“The colony construction-bots?!” asked Sayid “Why the fuck would they want independence? They don’t even have sentience, just contextual-AI.”

“No, I mean the true natives. Opportunity, Curiosity and all the other rovers and robotic probes that colonised this planet long before we got anywhere near it. How are they any different from the Indigenous Americans who beat the Europeans to that continent? Why should we spoil what the machines have? Who are we to come and set-up home in their New Folder/Eden? It’s Biological Imperialism!”

“Yeah, no, ok he’s lost it,” said Mary, taking her finger off the comm and moving to a terminal

to initiate the vent sequence, “Opportunity and Curiosity? We lost contact with the rovers years ago, and they were remote controlled anyway, not alive! I mean, ok, robot colonisation is perhaps an interesting philosophical debate, but not ‘trash-a-multi-billion-dollar-space-station’ interesting!”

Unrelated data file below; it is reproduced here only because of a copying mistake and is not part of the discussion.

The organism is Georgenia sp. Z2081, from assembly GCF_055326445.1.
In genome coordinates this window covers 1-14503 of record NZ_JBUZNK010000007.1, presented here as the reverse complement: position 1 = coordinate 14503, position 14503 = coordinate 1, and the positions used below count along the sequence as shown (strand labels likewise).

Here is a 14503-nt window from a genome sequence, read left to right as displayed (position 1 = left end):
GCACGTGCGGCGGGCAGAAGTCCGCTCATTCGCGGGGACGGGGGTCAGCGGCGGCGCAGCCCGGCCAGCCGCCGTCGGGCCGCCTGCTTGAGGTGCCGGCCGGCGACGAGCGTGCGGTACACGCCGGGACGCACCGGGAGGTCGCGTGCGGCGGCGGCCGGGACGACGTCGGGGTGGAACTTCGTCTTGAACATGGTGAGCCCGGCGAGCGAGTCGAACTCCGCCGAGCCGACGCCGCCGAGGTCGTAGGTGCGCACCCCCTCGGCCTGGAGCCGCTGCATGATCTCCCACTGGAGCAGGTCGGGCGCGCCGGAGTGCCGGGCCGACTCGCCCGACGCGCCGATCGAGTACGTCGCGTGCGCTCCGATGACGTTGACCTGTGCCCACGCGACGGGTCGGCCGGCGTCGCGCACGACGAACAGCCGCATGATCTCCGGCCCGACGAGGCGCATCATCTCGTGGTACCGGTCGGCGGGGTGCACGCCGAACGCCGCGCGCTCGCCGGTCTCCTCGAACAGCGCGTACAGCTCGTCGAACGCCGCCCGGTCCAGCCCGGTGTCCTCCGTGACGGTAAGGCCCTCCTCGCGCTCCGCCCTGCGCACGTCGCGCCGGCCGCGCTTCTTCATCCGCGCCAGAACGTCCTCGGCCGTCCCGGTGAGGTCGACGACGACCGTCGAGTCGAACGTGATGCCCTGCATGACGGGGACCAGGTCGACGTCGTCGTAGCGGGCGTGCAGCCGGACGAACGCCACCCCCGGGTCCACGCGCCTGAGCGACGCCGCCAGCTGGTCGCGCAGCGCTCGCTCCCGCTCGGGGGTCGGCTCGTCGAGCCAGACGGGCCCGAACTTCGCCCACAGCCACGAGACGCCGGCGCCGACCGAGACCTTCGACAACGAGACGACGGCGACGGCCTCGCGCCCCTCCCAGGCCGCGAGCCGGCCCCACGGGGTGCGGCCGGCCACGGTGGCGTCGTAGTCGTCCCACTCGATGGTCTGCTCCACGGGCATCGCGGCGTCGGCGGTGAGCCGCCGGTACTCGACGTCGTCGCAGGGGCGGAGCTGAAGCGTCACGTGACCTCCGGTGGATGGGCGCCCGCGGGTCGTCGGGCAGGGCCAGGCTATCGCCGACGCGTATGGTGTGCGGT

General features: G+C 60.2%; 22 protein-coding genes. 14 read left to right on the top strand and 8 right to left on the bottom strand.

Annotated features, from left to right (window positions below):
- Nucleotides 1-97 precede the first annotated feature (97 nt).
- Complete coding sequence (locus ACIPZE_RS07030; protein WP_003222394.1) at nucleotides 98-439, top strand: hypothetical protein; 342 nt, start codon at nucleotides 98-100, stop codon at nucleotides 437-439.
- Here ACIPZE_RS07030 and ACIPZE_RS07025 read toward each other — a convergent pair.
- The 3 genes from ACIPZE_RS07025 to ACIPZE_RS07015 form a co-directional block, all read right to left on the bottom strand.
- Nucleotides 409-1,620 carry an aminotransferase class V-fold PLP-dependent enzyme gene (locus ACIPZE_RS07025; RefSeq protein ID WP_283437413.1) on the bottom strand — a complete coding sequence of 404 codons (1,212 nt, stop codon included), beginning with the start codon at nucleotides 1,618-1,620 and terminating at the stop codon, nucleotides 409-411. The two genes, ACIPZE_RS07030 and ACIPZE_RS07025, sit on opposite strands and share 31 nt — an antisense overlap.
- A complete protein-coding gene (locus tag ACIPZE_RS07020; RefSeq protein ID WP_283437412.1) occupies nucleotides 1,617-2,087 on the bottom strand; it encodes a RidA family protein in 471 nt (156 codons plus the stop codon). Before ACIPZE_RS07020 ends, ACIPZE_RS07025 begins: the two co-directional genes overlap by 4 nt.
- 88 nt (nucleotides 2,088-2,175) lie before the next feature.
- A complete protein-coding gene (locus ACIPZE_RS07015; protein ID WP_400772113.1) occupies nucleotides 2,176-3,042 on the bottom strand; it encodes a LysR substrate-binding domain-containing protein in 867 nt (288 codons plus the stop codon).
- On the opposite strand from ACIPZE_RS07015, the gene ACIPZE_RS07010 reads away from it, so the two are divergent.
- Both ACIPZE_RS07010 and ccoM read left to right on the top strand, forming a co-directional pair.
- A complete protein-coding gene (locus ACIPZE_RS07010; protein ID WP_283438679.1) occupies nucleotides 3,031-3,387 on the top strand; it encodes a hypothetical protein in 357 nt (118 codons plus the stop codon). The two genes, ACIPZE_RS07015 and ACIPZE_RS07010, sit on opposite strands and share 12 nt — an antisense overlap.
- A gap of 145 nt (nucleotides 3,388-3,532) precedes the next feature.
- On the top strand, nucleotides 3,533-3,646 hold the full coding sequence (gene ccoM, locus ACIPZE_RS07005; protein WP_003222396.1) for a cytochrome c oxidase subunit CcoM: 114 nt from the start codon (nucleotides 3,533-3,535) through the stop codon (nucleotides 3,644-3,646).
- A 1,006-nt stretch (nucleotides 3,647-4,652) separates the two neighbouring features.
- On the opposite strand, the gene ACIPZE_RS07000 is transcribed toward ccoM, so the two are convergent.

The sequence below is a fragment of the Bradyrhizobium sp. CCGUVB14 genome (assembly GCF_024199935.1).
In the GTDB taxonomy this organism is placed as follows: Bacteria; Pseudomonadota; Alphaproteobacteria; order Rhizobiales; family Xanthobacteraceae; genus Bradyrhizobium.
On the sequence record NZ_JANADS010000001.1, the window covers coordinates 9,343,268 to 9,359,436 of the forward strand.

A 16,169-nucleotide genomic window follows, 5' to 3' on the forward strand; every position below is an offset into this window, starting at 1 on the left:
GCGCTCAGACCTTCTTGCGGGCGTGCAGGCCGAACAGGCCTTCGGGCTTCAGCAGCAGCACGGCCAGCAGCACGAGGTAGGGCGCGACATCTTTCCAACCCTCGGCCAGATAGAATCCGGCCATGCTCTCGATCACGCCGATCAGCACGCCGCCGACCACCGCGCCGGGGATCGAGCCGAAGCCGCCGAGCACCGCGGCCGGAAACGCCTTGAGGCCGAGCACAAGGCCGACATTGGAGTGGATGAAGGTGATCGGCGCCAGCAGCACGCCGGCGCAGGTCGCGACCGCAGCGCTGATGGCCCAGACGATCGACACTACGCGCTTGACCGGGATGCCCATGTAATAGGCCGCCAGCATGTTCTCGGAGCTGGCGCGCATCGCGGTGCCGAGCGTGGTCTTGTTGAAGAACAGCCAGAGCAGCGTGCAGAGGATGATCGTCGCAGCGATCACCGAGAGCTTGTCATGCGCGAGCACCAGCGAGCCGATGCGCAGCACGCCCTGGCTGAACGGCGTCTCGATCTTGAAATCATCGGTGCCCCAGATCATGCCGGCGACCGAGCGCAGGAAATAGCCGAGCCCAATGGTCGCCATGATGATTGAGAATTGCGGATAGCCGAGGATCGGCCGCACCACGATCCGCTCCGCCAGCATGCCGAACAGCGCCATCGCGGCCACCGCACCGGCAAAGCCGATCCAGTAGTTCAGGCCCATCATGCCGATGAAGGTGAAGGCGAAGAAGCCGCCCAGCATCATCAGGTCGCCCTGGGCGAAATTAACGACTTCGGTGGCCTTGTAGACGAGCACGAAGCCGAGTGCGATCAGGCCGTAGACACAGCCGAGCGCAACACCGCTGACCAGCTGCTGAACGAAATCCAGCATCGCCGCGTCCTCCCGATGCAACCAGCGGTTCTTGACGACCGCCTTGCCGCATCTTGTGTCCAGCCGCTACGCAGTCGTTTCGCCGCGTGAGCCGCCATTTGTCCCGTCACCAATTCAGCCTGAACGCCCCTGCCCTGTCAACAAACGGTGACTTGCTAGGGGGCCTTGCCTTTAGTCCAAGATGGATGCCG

Mary stood in front of the terminal and furiously typed in the preparatory commands to begin the vent purge cycle of the umbilical and the science modules. Sayid muttered encouragement on one side while Lei stood silently on the other. As Mary typed there was an ominous groaning sound from somewhere in the umbilical. The air smelled staler than usual and the scent of sweat filled her nostrils. She typed a little faster.

As the vent process was a single keystroke away from beginning, Mary had one last pang of conscious. A cowardly voice in her head told her to wait for authority from Earth, to absolve her of all responsibility for the act she was about to commit. This far out though, L4’s initial distress signal was still several minutes away from reaching Earth, and she simply didn’t have time to wait for a reply. She decided to give Connor one more chance to come to his senses.